Critical-path method, or CPM, scheduling tools are doing so much more than managing schedules in construction these days. The project- management software platforms are gaining in sophistication and complexity—with better support for 4D building information modeling that gives project teams a more realistic view of the project. Milestones, risk analysis, business intelligence—it's all baked into CPM tools that are lightweight, web-based and easier to use on mobile devices.
"That's where all software development is going," said Dick Faris, SVP of customers for Oracle Primavera P6, the dominant project scheduling and project management platform in use by many larger construction firms.
"That's where the energy is, that's the destination [of many project-management tools], and that's where much of our effort is," he said during a keynote address at the CPM Conference in New Orleans. "I don't expect the majority of our customers to switch from client-server [networking architecture], but a number have and a number will continue to do that over time," said Faris, who co-founded Primavera with Joel Koppelman in 1983. Oracle bought the company in 2009.
"How do you come up with a schedule that's more truthful?" asked one audience member during a Q&A session. Unrealistic and politically driven end dates remain a common issue with schedulers, no matter how powerful their tools, he agreed, saying, "You get dates imposed on you that everyone knows can't be met."
Better Views to the Truth
Unrealistic dates are one among many reasons that web-based, distributed CPM software is gaining in use. It's easier to build in schedule analytics or plug in risk evaluators, such as Acumen Fuse, to help project teams spot schedule problems much sooner.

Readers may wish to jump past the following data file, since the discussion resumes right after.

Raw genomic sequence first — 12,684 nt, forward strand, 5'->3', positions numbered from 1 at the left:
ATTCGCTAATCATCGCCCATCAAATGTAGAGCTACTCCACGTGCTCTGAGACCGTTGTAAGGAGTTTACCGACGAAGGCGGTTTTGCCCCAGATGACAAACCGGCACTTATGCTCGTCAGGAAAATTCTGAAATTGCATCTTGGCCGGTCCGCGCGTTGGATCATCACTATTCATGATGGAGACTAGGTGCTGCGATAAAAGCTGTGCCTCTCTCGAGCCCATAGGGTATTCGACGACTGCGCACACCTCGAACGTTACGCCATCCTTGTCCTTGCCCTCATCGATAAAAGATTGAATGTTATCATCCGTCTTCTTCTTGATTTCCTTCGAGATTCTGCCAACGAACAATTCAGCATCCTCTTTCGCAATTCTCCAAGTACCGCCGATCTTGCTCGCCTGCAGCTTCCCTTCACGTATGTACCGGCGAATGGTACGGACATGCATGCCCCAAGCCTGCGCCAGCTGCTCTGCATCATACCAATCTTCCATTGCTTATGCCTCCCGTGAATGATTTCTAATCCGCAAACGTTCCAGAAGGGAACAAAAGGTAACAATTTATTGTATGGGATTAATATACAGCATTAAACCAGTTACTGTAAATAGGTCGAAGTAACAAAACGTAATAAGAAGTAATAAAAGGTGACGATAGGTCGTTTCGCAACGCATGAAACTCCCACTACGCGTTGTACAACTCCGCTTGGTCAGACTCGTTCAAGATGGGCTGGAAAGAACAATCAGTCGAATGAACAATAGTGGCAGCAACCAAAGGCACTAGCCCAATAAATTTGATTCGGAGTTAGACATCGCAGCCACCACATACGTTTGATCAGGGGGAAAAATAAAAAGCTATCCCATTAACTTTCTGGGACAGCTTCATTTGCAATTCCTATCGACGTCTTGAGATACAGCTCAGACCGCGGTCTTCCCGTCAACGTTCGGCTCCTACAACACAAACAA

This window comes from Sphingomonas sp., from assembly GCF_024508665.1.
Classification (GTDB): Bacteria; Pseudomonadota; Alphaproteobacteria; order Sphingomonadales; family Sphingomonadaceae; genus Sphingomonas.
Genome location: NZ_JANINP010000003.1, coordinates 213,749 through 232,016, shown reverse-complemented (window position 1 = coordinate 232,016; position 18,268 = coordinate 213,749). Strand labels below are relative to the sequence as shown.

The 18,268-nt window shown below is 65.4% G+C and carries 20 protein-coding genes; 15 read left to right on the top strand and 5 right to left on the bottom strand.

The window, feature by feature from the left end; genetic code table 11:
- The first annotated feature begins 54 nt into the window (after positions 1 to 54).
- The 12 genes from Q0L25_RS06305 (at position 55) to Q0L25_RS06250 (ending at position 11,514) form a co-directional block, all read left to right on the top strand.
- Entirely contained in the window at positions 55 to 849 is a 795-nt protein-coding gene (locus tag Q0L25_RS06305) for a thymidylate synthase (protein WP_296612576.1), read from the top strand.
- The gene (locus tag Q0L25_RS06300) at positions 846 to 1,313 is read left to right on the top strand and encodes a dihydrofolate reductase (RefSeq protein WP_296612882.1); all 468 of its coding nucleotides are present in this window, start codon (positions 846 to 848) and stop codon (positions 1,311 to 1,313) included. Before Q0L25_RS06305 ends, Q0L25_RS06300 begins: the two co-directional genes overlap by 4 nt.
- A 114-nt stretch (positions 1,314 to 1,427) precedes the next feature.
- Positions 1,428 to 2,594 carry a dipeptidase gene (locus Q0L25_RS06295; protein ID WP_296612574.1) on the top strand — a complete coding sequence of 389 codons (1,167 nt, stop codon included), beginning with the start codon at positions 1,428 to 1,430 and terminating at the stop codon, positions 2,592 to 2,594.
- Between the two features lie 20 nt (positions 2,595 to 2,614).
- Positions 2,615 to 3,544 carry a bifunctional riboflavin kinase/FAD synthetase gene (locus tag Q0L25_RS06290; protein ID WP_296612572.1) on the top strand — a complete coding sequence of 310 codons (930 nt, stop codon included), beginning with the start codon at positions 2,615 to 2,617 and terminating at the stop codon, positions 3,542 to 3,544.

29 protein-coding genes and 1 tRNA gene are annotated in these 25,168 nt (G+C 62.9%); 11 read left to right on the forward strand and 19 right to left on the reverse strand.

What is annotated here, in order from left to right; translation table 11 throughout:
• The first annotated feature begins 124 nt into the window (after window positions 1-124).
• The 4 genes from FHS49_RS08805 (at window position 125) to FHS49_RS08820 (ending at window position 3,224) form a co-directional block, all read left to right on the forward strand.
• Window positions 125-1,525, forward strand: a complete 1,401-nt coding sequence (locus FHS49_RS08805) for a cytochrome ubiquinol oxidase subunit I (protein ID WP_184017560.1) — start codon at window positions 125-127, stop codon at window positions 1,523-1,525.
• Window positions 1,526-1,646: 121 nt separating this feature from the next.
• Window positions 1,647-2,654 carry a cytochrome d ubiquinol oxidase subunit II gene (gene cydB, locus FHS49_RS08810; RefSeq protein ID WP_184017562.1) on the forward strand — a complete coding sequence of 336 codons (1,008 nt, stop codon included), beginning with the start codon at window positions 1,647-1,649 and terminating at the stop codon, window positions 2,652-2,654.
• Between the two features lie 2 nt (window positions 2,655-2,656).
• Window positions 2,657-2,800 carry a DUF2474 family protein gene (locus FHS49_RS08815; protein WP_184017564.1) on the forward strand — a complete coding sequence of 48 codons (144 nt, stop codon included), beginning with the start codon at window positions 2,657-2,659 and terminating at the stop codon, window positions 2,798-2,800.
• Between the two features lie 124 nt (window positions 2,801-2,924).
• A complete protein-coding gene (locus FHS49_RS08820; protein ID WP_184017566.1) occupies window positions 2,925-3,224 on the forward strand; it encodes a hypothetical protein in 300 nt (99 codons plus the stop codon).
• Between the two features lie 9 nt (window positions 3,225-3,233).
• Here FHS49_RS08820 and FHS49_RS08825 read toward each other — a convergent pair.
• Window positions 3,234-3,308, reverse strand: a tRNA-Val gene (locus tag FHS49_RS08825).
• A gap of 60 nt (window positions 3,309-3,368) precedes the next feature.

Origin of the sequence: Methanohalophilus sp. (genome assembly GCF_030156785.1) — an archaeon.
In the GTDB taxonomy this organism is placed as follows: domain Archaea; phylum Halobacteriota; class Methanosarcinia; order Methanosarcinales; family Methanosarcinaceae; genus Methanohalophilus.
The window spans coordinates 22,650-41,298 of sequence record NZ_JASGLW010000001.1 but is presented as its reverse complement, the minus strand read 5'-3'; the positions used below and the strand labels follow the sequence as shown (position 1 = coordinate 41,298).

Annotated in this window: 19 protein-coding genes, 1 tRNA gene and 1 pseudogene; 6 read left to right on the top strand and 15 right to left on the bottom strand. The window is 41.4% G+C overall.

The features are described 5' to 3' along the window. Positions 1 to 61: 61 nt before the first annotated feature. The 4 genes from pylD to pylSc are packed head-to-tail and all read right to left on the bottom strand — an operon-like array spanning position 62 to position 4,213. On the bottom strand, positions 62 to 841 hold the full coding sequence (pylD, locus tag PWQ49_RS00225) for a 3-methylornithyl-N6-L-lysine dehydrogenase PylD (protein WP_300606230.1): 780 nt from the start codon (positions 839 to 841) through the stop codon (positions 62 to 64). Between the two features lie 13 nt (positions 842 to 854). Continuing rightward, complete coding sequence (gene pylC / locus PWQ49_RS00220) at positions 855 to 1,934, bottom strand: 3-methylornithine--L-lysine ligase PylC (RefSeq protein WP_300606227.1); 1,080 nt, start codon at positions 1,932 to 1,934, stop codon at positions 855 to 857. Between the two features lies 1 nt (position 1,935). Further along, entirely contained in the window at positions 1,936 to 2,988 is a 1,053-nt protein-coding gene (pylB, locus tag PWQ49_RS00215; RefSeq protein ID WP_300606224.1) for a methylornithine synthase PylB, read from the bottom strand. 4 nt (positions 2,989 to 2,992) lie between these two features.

For example, Thomas Dengenis, CEO of Synchro, which makes 4D scheduling visualization software, says the firm partners with Primavera so customers can refine "what if" scenarios that have become a key step in critical-path scheduling. "You don't want to be discovering issues with only a two-, three- or four-week look-ahead," he said. "Why? Because that's not a planning time frame—that's a reacting time frame."
That's also why 4D BIM is gaining in use for the true view it can provide once the BIM model is integrated with scheduling data.
But as 4D gains in use, more schedulers need to think of simplicity before using these powerful tools. This was a major theme at the conference, which is organized by engineering professor, scheduling expert and author Fred Plotnick.
Keep scheduling terms simple and "approve the work breakdown structure" (WBS) with executives or owners "before you create schedules," urged Jonathan Japka, a New Jersey-based consultant with expertise in Primavera P6. "If you can't figure out what it is, it's a bad WBS," he said during a panel on making schedules more human-friendly.